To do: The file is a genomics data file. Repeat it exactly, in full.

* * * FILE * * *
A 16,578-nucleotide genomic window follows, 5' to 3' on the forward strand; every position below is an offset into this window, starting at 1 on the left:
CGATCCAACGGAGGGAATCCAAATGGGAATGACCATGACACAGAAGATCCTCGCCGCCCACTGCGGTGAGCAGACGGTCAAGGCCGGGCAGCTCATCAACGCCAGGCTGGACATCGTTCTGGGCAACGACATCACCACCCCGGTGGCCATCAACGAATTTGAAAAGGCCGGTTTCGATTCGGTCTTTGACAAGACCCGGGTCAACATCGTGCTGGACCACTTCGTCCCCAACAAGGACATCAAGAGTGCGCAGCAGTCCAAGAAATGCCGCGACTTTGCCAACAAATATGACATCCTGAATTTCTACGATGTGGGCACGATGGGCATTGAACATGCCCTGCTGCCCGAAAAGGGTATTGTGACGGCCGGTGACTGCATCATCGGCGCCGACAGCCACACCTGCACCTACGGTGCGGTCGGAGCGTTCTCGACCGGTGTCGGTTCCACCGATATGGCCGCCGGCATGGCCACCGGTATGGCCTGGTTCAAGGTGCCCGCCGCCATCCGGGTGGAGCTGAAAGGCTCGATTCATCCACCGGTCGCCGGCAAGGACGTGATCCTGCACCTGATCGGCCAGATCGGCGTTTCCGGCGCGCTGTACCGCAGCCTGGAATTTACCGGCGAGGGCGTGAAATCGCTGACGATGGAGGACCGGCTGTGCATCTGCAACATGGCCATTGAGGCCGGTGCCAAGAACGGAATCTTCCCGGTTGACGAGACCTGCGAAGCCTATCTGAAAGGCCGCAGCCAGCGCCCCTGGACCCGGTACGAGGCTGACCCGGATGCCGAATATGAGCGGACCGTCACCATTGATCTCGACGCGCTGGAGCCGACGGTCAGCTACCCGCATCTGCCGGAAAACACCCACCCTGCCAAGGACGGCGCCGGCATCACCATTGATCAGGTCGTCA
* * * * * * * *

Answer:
A 16,578-nucleotide genomic window follows, 5' to 3' on the forward strand; every position below is an offset into this window, starting at 1 on the left:
CGATCCAACGGAGGGAATCCAAATGGGAATGACCATGACACAGAAGATCCTCGCCGCCCACTGCGGTGAGCAGACGGTCAAGGCCGGGCAGCTCATCAACGCCAGGCTGGACATCGTTCTGGGCAACGACATCACCACCCCGGTGGCCATCAACGAATTTGAAAAGGCCGGTTTCGATTCGGTCTTTGACAAGACCCGGGTCAACATCGTGCTGGACCACTTCGTCCCCAACAAGGACATCAAGAGTGCGCAGCAGTCCAAGAAATGCCGCGACTTTGCCAACAAATATGACATCCTGAATTTCTACGATGTGGGCACGATGGGCATTGAACATGCCCTGCTGCCCGAAAAGGGTATTGTGACGGCCGGTGACTGCATCATCGGCGCCGACAGCCACACCTGCACCTACGGTGCGGTCGGAGCGTTCTCGACCGGTGTCGGTTCCACCGATATGGCCGCCGGCATGGCCACCGGTATGGCCTGGTTCAAGGTGCCCGCCGCCATCCGGGTGGAGCTGAAAGGCTCGATTCATCCACCGGTCGCCGGCAAGGACGTGATCCTGCACCTGATCGGCCAGATCGGCGTTTCCGGCGCGCTGTACCGCAGCCTGGAATTTACCGGCGAGGGCGTGAAATCGCTGACGATGGAGGACCGGCTGTGCATCTGCAACATGGCCATTGAGGCCGGTGCCAAGAACGGAATCTTCCCGGTTGACGAGACCTGCGAAGCCTATCTGAAAGGCCGCAGCCAGCGCCCCTGGACCCGGTACGAGGCTGACCCGGATGCCGAATATGAGCGGACCGTCACCATTGATCTCGACGCGCTGGAGCCGACGGTCAGCTACCCGCATCTGCCGGAAAACACCCACCCTGCCAAGGACGGCGCCGGCATCACCATTGATCAGGTCGTCA